The security environment in Europe has deteriorated in recent years, and nuclear risks have re-emerged as a prime concern for European governments. The demise of the INF Treaty and the possibility that new START may not be renewed suggest a possible collapse of any arms control, underscoring the increasingly strained relationship between Russia and the United States and its allies. The recent focus on non-strategic nuclear weapons in modernisation plans has been accompanied by inflammatory rhetorical and nuclear signaling between Russia and the United States. This has focused minds on ways to reduce accompanying risks.
Consideration of nuclear risk reduction often takes specific proposals as the starting point. Yet, these often directly butt up against the nuclear postures designed to support a stable deterrence relationship. Measures intended to support a stable nuclear posture can be viewed from other perspectives as destabilising. European states, in particular, have felt the pressure arising from the increased tension between Russia and NATO; once the INF Treaty expires, they will probably be faced with the decision of whether they will host US land-based intermediate-range missiles. They are only too well aware that last time INF missiles were stationed in Europe they triggered a massive anti-nuclear peace movement demanding their withdrawal and made the threat of a nuclear exchange that could devastate them entirely feel all too real. Whilst NATO’s dual track decision, involving the deployment of nuclear intermediate range forces and an offer to negotiate, is now deemed within establishment circles as having been a success, at the time it was far from comfortable and was the source of a great deal of division within the Alliance.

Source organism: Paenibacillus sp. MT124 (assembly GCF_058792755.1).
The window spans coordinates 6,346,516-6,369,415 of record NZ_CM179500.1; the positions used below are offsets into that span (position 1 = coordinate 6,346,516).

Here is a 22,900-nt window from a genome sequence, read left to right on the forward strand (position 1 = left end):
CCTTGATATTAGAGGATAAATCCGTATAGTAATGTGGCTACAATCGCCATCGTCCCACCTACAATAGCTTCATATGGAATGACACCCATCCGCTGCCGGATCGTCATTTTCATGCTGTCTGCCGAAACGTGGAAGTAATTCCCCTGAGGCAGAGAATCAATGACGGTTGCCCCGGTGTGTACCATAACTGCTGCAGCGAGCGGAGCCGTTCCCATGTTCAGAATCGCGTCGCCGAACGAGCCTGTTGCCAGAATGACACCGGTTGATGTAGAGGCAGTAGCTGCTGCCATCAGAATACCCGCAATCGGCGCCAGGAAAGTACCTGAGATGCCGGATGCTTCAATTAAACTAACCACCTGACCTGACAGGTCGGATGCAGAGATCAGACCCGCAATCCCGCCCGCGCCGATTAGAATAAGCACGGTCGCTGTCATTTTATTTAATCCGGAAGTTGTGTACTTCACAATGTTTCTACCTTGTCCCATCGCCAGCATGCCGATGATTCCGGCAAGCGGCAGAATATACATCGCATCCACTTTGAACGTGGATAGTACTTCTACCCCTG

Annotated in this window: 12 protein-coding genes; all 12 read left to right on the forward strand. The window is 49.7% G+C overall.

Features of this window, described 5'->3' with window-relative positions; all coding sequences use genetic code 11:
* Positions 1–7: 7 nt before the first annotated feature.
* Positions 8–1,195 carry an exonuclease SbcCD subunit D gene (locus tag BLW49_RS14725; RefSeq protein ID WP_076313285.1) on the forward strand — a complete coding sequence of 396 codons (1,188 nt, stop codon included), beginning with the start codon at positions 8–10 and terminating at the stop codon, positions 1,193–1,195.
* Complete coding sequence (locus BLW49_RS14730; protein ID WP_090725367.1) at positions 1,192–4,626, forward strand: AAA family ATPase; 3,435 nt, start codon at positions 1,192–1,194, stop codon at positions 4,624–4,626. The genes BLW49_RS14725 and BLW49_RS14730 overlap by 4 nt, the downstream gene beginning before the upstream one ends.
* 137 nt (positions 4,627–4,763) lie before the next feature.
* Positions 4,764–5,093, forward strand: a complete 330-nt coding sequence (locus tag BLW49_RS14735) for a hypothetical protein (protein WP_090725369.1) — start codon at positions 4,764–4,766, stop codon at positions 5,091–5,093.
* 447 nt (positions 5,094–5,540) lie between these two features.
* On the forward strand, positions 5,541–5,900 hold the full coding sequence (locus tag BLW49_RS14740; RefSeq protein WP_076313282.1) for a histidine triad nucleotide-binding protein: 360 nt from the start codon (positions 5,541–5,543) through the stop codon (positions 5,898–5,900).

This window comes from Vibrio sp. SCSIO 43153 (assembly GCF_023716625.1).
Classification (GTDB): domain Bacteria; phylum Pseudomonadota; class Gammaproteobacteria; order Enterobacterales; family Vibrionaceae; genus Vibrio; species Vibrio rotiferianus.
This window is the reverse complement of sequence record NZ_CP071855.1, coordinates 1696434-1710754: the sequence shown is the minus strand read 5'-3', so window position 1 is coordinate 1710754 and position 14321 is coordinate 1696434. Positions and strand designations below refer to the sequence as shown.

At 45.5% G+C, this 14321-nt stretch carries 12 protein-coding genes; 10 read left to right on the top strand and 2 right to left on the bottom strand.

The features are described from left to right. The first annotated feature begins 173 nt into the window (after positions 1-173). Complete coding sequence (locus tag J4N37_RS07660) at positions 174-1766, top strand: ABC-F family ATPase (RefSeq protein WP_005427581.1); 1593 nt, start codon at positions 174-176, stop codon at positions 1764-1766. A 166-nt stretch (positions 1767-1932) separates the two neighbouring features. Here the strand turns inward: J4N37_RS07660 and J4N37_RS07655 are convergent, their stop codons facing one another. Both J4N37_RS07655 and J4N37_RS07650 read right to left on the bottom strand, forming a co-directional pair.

There is no consensus within Europe on what risk reduction measures might entail today, and nuclear deterrence communities are frequently sceptical about the impact of proposals, quick to point to the unintended risks they throw up. When considering an effective approach to nuclear risk reduction it is important to be aware of the assumptions and approaches that underpin decisions over nuclear posture, and what risks, benefits and unintended consequences arise from these decisions and any alternatives. BASIC Re-emerging Nuclear Risks in Europe 2 This report highlights recent changes to US and Russian nuclear postures that have exacerbated and increased the likelihood of nuclear escalation which would irreparably harm Europe.